Sometimes a story will help you understand just what you
did not understand. Did you know that the Federal Bureau of Investigation (FBI)
launched a formal investigation in 1964 into the supposedly pornographic lyrics
of the song "Louie, Louie." That FBI investigation concluded that the
lyrics of "Louie Louie" were officially "Unintelligible at any speed".
While this did not quite exonerate the song in the eyes of disapproving parents,
it may have contributed to the song becoming one of the most-covered songs in
rock-and-roll history. I thought about this oddity of history when reading an
article in the most recent issue of In-House Texas, by Michael Maslanka,
Stories to Handle Client Frustration". In his article he gives stories,
as below, to use for 10 memorable scenarios of client frustration. They are
certainly just as applicable to the Chief Compliance Officer (CCO) as they are
a General Counsel (GC).
No. 1: "We're in the right. Surely, that counts for
something." A California lawyer with whom I work tells clients, "I
understand that you're in the right. So is the pedestrian who always crosses on
the green light and looks both ways. But he still can be flattened by an
inattentive bus driver."
Like stories, analogies can do the heavy lifting of
delivering bad news, thus insulating the GC from being shot as the messenger.
No. 2: "We will fight this lawsuit, no matter the cost,
for as long as it takes, whatever it takes." Sometimes C-level executives
imagine themselves as Winston Churchill, fighting on the beaches and the
landing grounds, never surrendering.
But sooner or later it occurs to them that it's only a
lawsuit, not the fate of western civilization. They then start looking for a
way out of the proverbial painted corner. At that point, an in-house counsel
can paraphrase Voltaire, who said there were only two times in his life when he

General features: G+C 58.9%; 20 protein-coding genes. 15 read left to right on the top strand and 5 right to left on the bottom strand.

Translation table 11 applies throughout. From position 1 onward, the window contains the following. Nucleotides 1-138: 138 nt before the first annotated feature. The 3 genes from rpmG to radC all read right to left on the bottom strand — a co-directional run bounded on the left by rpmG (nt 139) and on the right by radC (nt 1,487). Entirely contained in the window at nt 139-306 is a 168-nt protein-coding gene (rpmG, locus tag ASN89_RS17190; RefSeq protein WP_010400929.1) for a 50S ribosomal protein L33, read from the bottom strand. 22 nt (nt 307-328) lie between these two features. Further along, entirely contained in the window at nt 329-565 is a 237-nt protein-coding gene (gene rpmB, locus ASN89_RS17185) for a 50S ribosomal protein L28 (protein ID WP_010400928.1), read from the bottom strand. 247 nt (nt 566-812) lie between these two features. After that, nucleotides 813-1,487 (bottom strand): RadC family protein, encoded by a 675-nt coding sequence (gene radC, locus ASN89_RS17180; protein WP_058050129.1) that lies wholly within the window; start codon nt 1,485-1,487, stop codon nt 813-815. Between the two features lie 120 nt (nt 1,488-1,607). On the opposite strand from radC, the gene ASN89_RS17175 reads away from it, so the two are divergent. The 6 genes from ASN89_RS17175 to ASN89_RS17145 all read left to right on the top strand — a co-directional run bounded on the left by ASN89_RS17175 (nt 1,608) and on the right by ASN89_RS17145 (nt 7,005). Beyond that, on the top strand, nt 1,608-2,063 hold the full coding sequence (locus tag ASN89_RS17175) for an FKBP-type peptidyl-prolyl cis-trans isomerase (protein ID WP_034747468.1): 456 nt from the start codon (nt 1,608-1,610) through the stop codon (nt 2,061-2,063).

went broke: when he lost a lawsuit and when he won one. Stories help clients in
many different ways. Allowing them to save face is one.
No. 3: "We can't rush this decision. We need more time
to make it. Issues of integrity and ethics are at stake." A client seeks
certainty, but the law provides only probabilities. This can lead clients to
anguish over a decision. The wise counsel will listen for this phrase: "We
could do X or Y, but isn't that a slippery slope?" Sometimes clients say this
when they don't want to make a tough call.
The GC who needs to jostle a client toward a final answer
can invoke Oscar Wilde, who famously remarked that morality, like art, requires
drawing a line somewhere.
No. 4: Client at mediation: "Their opening offer is
seven figures. We're leaving." Sometimes storming out is an effective
tactic, and sometimes it's not. To show internal clients that the GC is willing
to fight, without getting mired down in pointless chest-thumping and other
macho displays, this story from Texas history can help.
In October 1835, relations between Texan colonists and
Mexico were tense. The Mexican army marched to Gonzales to ask for the return
of a cannon the citizens had borrowed to fight off attacks by Native Americans.
The response was a raised flag with a blue cannon on a white background,
emblazoned with "Come and take it."
No. 5: "We'll look weak if we don't fight on X issue.